Frequently Asked Questions


Q. What is dementia?
Dementia is not a specific disease but rather a general term to describe a decline in mental abilities that are severe enough to interfere with activities of daily life. Alzheimer’s disease accounts for approximately 60-80 percent of dementia.
Q. What causes dementia?
Dementia is caused by damage to brain cells, which interfere with their ability to communicate with each other. When cells in a particular region are damaged, they cannot carryout their normal functions affecting things like memory judgment and movement. Most changes in the brain that cause dementia are permanent and worsen over time.
Q. What is the Global Deterioration Scale?
The Global Deterioration Scale (GDS), developed by Dr. Barry Reisberg, provides caregivers an overview of the stages of cognitive function for those suffering from a primary degenerative dementia such as Alzheimer's disease. It is broken down into 7 different stages. Stages 1-3 are the pre-dementia stages. Stages 4-7 are the dementia stages. Beginning in stage 5, an individual can no longer survive without assistance.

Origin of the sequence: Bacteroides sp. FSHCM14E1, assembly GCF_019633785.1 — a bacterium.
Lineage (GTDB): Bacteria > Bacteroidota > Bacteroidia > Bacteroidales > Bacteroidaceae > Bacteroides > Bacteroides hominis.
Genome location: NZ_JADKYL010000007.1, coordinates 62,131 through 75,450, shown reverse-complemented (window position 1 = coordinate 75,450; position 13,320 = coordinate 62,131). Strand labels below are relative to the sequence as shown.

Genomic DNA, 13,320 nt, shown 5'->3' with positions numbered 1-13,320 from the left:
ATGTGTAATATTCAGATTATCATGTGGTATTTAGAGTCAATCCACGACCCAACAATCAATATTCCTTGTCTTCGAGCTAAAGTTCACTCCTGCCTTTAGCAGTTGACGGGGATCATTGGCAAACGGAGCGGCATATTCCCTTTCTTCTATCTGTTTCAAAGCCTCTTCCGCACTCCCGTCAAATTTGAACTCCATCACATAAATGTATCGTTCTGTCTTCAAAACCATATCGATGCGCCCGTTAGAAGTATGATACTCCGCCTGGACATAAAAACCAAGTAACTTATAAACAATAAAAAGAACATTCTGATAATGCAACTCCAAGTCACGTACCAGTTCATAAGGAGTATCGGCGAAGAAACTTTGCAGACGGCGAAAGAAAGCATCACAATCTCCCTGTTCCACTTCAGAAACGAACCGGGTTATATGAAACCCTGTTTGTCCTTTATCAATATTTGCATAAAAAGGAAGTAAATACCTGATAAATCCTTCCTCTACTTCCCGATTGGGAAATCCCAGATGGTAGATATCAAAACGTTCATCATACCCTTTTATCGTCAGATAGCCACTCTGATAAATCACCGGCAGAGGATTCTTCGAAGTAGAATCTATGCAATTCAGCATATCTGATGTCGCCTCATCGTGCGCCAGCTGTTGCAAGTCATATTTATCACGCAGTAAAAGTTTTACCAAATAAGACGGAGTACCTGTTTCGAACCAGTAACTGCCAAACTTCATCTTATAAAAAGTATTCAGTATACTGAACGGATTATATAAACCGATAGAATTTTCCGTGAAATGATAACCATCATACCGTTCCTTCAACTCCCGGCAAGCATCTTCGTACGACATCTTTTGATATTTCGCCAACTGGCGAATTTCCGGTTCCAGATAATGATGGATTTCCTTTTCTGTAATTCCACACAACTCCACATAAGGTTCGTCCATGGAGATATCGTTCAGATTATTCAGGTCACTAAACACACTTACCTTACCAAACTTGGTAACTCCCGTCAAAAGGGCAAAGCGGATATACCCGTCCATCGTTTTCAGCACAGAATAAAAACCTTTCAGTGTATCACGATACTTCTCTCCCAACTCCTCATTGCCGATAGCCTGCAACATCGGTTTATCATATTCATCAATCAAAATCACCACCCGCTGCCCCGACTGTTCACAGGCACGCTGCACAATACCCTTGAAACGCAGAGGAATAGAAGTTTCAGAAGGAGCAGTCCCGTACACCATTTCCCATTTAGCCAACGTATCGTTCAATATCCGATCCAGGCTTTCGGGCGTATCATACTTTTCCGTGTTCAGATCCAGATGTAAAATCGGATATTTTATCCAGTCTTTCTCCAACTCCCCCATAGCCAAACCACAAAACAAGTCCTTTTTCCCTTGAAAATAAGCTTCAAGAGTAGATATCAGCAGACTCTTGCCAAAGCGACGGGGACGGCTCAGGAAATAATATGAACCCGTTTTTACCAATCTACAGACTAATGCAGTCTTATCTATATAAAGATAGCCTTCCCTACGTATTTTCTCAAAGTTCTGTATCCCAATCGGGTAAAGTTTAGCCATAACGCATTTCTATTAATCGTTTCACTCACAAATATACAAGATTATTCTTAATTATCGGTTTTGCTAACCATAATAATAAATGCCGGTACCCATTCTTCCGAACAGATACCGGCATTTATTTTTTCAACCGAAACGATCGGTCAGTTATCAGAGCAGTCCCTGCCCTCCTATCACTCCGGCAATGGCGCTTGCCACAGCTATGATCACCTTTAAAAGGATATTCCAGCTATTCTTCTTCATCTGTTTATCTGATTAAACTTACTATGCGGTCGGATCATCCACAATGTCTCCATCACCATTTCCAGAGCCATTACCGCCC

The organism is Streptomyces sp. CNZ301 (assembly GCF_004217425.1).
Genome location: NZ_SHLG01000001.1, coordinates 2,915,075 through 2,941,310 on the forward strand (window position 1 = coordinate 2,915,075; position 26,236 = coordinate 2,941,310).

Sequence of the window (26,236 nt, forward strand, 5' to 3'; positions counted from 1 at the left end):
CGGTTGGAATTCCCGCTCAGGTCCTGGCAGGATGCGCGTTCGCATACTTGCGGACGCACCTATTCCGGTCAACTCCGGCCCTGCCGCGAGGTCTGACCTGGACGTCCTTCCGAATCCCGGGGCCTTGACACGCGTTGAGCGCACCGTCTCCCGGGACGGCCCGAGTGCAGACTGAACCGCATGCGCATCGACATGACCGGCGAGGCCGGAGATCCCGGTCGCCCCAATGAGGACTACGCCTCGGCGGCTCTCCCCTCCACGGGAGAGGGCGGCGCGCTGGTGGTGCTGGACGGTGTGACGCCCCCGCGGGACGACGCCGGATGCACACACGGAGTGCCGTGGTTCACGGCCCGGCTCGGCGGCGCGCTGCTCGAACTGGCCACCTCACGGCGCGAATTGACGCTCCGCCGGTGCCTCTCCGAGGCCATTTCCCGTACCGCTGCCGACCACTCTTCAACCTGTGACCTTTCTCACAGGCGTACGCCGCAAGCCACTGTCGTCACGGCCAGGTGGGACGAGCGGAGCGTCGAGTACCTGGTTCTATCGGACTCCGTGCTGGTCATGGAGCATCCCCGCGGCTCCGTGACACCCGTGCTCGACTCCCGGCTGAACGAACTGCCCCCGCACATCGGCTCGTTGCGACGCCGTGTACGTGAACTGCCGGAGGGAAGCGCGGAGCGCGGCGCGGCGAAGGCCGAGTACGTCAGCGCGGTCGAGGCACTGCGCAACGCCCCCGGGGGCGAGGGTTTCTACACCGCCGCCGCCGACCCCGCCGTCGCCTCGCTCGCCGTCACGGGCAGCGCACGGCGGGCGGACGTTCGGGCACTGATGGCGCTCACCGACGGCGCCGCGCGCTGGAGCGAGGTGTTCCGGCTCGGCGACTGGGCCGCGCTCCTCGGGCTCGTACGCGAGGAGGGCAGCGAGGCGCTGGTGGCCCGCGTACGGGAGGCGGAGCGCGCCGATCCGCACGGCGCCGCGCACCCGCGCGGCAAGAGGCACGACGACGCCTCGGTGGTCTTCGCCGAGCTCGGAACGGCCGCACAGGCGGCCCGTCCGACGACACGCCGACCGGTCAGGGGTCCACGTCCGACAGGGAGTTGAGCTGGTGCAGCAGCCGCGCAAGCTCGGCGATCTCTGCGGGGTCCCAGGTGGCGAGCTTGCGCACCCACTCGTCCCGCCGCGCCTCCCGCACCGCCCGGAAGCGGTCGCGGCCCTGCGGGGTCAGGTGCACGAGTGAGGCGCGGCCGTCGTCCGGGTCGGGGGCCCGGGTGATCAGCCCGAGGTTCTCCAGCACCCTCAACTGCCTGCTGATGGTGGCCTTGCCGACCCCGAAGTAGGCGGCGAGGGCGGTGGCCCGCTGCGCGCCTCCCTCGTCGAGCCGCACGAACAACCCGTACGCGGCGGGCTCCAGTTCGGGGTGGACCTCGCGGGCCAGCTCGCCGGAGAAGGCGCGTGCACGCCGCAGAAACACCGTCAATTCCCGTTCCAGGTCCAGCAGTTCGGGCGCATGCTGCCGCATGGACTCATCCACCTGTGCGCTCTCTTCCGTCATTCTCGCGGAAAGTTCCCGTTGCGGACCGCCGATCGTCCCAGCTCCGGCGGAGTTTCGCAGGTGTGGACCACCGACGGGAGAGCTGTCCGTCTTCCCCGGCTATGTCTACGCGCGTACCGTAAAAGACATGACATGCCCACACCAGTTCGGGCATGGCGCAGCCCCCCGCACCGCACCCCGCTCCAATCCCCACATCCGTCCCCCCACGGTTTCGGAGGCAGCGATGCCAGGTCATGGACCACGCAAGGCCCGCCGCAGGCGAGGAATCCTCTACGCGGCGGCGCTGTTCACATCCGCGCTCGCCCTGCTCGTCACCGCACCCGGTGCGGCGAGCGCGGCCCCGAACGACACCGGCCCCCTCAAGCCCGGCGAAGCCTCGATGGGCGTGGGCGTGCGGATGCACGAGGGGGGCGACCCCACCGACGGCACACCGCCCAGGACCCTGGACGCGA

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Q. What is sundowning?
Sundowning is a dementia-related symptom that refers to increased agitation, confusion and hyperactivity that begins in the late afternoon and builds throughout the evening. Most sundowning emerges in mid-stage dementia and slowly worsens as the disease progresses.

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Q. What is incontinence?
Incontinence” is the word used to describe loss of control over when and where we go to the bathroom. Approximately 13 million Americans suffer from some form of incontinence. 85% are women.